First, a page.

The Seniors’ club that primarily consisted of the fifty-plus olds, almost had its seven-strong membership in attendance that evening at the Somasundaram grounds. Mr. Selvam had not come, having gone to the US to visit his daughter and his grand children; Ganesan had informed them that he had a doctors’ appointment for his diabetes problem, and would be joining in late. Although an informal gathering, the club still had a hierarchy, borne partly by the members’ need for giving themselves titles, and partly because they had been so used to a structured organization, having worked in banks and in public offices. And Vembu was the president, since no one was willing to take up that title anyway. “Did you see the match today? Tendulkar got out at forty. Dravid kept the match going though – but I don’t understand why Tendulkar keeps getting all the attention,” Dr. Ranganathan quipped. Dr. Ranga was a close friend of Vembu’s, and was the Treasurer of the club, whatever that title meant. “ I would for one, love to see more attention devoted to the man. After all he’s the solid pillar on which India rests, Master Blaster or not.” “But he is not ‘Ton’dulkar,” said Vembu, as though that settled that. Dr. Ranga started saying something, but he checked himself, realizing pursuing wasn’t worth his time. Vembu continued, “ Speaking on the topic of sports, Ranga, what do you think of running? Did you see the news about that Fauja Singh, on the London Marathon? How is that even possible?” “I suppose with proper training and a diet regimen, anything is possible. Although, given his age, and his name, I suppose he must have
been a soldier or something at some point in time,” replied Dr. Ranganathan. “So can people like us also run marathons, given adequate training?” “I suppose so. Why are you asking this suddenly?” “Well, I read the article on the man today in the Hindu, and I was thinking of training for a marathon myself.” The group, which had been a hubbub all this while about all things worldly, suddenly fell silent, followed by peals of raucous laughter, except Dr. Ranganathan, whose face sported a look of I’m-sorry-I-evengot-into-this. “Vembu, have you thought this through carefully? I would say walking would be fine, but a marathon is an extreme step, for someone like you, with your high cholesterol and what not. Look at that man, and look at you! I’d say you shouldn’t do the marathon, and start off slow, with maybe walking for a start. I have been telling you to do that regularly for years now,” reminded Dr. Ranganathan. But Vembu wouldn’t have any of it. “Look, I think I can do this. I am just taking things light right now, and I can get back in form any time I want to. I was not the captain of the Sourashtra high school cricket team for nothing! You all just wait and see, and you people will be eating your feet out!” The next morning, Suma was surprised to see the bed next to her empty when she woke up. First she thought, with a hint of relish, that her husband had run off and she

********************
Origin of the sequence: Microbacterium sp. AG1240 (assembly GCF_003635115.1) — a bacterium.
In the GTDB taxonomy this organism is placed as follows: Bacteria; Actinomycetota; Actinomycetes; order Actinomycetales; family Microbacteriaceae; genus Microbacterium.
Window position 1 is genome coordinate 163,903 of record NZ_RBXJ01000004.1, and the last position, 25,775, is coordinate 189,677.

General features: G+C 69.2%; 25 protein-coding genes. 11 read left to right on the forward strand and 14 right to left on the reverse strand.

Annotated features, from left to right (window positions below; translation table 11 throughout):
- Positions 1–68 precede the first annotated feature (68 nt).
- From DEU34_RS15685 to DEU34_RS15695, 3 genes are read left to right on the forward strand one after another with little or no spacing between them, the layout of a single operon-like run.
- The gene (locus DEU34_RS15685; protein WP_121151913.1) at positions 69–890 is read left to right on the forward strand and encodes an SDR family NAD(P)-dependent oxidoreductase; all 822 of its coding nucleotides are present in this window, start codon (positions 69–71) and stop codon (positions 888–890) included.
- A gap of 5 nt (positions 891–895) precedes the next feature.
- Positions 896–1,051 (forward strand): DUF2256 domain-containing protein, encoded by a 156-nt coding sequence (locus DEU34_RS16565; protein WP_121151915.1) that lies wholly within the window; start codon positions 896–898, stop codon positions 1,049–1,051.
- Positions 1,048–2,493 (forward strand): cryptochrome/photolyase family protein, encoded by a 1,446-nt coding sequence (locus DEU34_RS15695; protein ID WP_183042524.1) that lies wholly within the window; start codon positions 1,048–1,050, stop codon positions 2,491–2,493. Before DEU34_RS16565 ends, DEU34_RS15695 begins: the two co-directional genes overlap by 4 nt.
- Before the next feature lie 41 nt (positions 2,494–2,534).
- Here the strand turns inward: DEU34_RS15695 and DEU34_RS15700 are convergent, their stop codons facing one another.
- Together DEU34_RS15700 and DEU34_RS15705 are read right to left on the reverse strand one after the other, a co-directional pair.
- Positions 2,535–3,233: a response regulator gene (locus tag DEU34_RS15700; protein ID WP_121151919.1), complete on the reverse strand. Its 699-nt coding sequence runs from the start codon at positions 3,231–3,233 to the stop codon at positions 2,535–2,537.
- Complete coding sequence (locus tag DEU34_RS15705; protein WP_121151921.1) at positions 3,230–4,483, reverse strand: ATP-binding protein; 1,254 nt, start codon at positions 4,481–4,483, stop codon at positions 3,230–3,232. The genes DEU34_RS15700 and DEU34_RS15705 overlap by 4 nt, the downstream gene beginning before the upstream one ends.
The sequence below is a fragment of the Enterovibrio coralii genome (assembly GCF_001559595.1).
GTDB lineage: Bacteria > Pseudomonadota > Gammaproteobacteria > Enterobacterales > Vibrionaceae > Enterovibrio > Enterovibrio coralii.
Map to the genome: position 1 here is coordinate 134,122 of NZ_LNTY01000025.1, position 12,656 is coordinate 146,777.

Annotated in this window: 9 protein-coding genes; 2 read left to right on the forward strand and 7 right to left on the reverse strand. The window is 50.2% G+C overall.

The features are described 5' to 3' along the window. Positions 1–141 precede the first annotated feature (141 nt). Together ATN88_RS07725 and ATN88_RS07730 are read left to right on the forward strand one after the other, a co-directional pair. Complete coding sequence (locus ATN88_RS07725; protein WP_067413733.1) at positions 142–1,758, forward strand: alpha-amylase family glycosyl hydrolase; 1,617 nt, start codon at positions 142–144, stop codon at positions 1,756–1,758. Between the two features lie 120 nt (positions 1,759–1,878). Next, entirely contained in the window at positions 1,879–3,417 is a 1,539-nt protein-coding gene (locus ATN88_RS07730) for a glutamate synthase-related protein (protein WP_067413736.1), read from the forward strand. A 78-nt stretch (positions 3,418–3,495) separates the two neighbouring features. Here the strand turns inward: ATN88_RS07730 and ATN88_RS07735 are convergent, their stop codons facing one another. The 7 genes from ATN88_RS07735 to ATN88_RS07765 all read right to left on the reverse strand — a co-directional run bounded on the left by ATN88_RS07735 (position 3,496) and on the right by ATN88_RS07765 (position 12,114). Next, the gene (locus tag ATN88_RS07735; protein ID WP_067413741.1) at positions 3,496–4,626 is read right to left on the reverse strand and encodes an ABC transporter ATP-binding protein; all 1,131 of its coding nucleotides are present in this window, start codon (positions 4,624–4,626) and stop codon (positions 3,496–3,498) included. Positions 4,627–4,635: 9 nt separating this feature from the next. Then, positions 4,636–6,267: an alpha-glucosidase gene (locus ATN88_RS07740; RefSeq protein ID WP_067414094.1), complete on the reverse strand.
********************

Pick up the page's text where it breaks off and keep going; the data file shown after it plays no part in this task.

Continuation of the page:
was finally free to sleep in; but the hand tugging away at her shoulder suggested she wasn’t going to enjoy the comfort of the Kurlo-pillows any longer that morning. “Sumi, Sumikutty, wake up. I need coffee. I am going to go running.” The sight that greeted her when she turned made her spontaneously laugh. Vembu was a sight, black wool headband, matted graying hair, red t-shirt, a checked Bermuda, ankle high socks, and a pair of canvas shoes that had been gathering dust for over two years, making him look more like a circus clown than a marathon runner in training. But the look of determination on his face concerned her a lot; she hadn’t seen him this determined in all her married life with him, and she was worried where this adventure is going to lead her. Nevertheless, she got up, cursing him for being unable to do even the most mundane task of making a tumbler of coffee. “Illa Sumi, I can make coffee. Just that the taste of coffee from your hand is just something!” She couldn’t believe the compliment so much that she started making the coffee in absolute silence, although it did strike her that Vembu was appealing to her nicer side to get his way that morning. “Besh besh. Romba nanna irukku,” exclaimed Vembu, imitating the man in the Narasus’ coffee ads. And before she could say anything in response, he was off like a little bird. Hardly had Suma finished brushing and started preparations for making the day’s meals did Vembu stumble in the house, like he had run the marathon already twice over. Realizing that he had to be